Delegates at the hybrid workshop on "Use of mobile mobility data" organized by Uruguay's Communications Services Regulatory Unit (URSEC) and National Institute of Statistics (INE) in collaboration with the Global Partnership. Credit: INE-Uruguay

Privately held data, and especially data from Mobile Network Operators (MNOs), is widely recognised as holding great potential for National Statistical Offices, as highlighted by recent UNECE position statement on access to data held by the private sector for purposes of official statistics exploring both the opportunities and challenges. 

This type of data offers a cost-effective opportunity to complement routine data with more granular and timely information on spatial and temporal population characteristics like population density. It also helps statistical offices to address challenges around the cost of traditional data collection methods or the data gaps. Yet tapping into this non-traditional data source remains challenging for NSOs and sustainable partnerships around mobile phone data are rare. 

In 2021, the Global Partnership for Sustainable Development Data (the Global Partnership) supported Uruguay’s National Statistical Office, INE Uruguay, in developing a sound framework for unlocking long term access to MNO data. This was done through building knowledge of the dynamics of public private data sharing, strengthening capacity to collaborate with the private sector, and establishing strong partnerships with key national stakeholders. 

Unlocking the use of MNO data in Uruguay

Covid-19 has shown the importance of using timely, granular, and reliable data for tracking population movements in Uruguay, and has highlighted the relevance of Mobile Network Operators data as a complementary source for such mobility statistics. Since the beginning of the pandemic, INE Uruguay has worked with the state-owned Mobile Network Operator (ANTEL) to test the development of mobility statistics based on mobile data. 

This partnership has highlighted the importance of working with data from all the country's MNOs to obtain sound statistical estimates. The MNO market in Uruguay is divided between Antel (51.5% of the market), Claro (18%) and Movistar (30,5%), and so no operator has a sufficient market share to make its data statistically relevant on its own. 

Getting data from Antel was relatively simple—the state-owned operator is part of the National Statistical System (NSS) and ANTEL was already producing this information for the decision-making of the Ministry of Health (MSP) and the Emergency Management Agency (SINAE) during the pandemic. However, getting access to data from privately owned Claro and Movistar was an entirely different story as INE had limited experience in developing partnerships with private stakeholders and negotiating access to privately held data. 

Mapping the journey to standardized and sustainable MNO data access

INE was confronted with a number of difficult questions when considering how to approach MNOs:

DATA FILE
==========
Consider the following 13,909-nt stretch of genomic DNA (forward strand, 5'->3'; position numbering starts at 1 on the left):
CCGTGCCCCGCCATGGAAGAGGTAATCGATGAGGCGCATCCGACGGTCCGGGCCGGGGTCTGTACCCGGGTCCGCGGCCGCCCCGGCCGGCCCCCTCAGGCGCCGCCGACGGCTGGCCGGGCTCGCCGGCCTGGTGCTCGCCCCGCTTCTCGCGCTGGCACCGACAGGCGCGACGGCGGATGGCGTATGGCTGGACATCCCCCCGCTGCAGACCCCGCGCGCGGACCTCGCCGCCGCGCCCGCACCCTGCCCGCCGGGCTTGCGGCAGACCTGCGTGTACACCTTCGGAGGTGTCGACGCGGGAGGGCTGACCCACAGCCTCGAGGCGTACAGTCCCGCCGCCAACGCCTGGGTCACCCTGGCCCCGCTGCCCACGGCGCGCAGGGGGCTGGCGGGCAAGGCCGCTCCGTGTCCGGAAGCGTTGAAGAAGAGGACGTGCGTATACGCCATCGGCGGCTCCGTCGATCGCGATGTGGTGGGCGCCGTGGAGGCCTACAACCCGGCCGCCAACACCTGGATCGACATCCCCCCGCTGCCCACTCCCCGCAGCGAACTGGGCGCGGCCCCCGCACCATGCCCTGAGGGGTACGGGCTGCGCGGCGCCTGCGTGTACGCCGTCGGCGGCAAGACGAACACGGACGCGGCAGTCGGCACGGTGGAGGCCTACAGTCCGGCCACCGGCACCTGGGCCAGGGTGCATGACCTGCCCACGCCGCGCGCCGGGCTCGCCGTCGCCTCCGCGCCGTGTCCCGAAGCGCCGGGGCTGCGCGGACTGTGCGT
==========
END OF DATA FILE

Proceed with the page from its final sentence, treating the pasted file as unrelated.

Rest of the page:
• How to navigate applicable laws allowing or preventing data sharing with MNOs?
  • What were the best ways to reach out to MNOs
  • What incentives could INE offer for collaboration?
  • What steps were needed for INE to be successful in accessing and using the data?

Our partnership is supporting INE in their journey to tackle these challenges and develop a sustainable approach for accessing privately held data through:

  1. Business Process Mapping (BPM): we launched a BPM to clarify the key steps needed for INE to access MNOs' data, who should be involved, what  resources were needed, and what the dependencies were between steps and skills required by the NSO. This methodology is a powerful technique for visualizing an end-to-end process and highlighting the activities, people, and skills required for improving an existing or initiating a new initiative. The BPM was also an opportunity to gain a better understanding of the Uruguay MNO market and think about possible incentives for collaboration. 
  2. Stakeholder engagement: through the BPM exercise, we identified a number of key internal and external stakeholders who needed to be included or associated with the initiative in order to make it sustainable and successful. According to INE’s Deputy Director General, Federico Segui, “understanding the business of the sector for which we want to implement the BPM was key during our stakeholder consultations, as usually each side is a bit ignorant of the other, leading to unrealistic or unclear expectations.” A first workshop was organized at the beginning of the project to gather governmental stakeholders, mainly potential users of INE’s statistics, and collect their views and needs. Bilateral meetings were also held with the pivotal stakeholders of the project, namely the mobile network operators and the Regulatory Unit of Communications Services (URSEC - Unidad Reguladora de Servicios de Comunicaciones).